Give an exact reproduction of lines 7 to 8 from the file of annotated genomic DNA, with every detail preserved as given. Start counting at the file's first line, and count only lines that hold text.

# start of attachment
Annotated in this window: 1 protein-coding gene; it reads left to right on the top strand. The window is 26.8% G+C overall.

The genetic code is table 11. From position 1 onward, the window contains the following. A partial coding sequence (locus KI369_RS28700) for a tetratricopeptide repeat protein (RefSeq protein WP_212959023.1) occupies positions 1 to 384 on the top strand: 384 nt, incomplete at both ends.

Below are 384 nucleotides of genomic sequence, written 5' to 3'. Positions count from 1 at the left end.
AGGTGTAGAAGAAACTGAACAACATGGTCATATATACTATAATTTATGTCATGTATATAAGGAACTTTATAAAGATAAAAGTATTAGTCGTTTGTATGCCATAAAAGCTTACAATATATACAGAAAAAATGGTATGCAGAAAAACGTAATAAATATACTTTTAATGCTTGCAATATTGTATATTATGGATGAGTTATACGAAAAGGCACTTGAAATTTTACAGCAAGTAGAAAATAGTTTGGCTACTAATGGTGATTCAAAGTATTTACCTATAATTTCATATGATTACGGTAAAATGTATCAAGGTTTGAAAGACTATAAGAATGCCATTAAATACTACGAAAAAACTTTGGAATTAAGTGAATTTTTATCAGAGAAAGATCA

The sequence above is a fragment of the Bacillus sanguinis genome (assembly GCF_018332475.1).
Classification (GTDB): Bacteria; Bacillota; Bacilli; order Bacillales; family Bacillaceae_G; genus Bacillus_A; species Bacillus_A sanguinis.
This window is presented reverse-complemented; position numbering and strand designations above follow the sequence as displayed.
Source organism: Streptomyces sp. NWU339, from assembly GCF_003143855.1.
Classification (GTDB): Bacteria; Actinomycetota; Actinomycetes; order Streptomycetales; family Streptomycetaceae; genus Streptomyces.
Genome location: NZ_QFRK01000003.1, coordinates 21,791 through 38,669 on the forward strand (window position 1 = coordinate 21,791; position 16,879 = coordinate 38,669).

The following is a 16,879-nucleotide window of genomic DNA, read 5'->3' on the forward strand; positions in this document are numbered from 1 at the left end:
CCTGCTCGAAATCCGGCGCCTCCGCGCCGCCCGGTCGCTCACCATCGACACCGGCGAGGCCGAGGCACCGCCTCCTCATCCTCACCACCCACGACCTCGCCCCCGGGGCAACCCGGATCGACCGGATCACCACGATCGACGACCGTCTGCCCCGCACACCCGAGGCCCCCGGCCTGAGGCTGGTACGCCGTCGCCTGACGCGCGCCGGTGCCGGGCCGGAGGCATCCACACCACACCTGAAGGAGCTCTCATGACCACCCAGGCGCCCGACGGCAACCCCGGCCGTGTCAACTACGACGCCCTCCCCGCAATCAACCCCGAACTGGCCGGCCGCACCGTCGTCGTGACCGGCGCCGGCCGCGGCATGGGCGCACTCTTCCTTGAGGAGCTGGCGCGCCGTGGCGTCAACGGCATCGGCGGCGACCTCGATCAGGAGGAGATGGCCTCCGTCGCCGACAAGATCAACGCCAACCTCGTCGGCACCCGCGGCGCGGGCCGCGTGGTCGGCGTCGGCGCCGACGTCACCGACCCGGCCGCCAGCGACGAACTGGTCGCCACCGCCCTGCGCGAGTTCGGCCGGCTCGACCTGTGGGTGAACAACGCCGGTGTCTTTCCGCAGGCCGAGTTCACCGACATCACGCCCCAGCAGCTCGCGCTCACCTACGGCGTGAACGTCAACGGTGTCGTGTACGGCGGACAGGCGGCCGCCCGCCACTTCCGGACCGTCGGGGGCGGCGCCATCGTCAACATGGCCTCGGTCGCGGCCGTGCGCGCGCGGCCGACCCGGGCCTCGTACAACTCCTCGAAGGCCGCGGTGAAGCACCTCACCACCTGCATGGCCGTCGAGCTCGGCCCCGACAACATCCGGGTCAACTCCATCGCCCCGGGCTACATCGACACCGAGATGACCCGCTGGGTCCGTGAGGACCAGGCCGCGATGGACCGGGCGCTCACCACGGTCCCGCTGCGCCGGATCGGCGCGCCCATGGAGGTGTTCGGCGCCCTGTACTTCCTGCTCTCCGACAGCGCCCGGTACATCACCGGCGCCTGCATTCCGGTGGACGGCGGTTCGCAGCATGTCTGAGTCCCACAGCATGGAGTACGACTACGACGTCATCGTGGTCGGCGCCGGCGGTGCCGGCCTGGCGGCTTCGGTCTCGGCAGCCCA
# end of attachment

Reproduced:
This window is presented reverse-complemented; position numbering and strand designations above follow the sequence as displayed.
Source organism: Streptomyces sp. NWU339, from assembly GCF_003143855.1.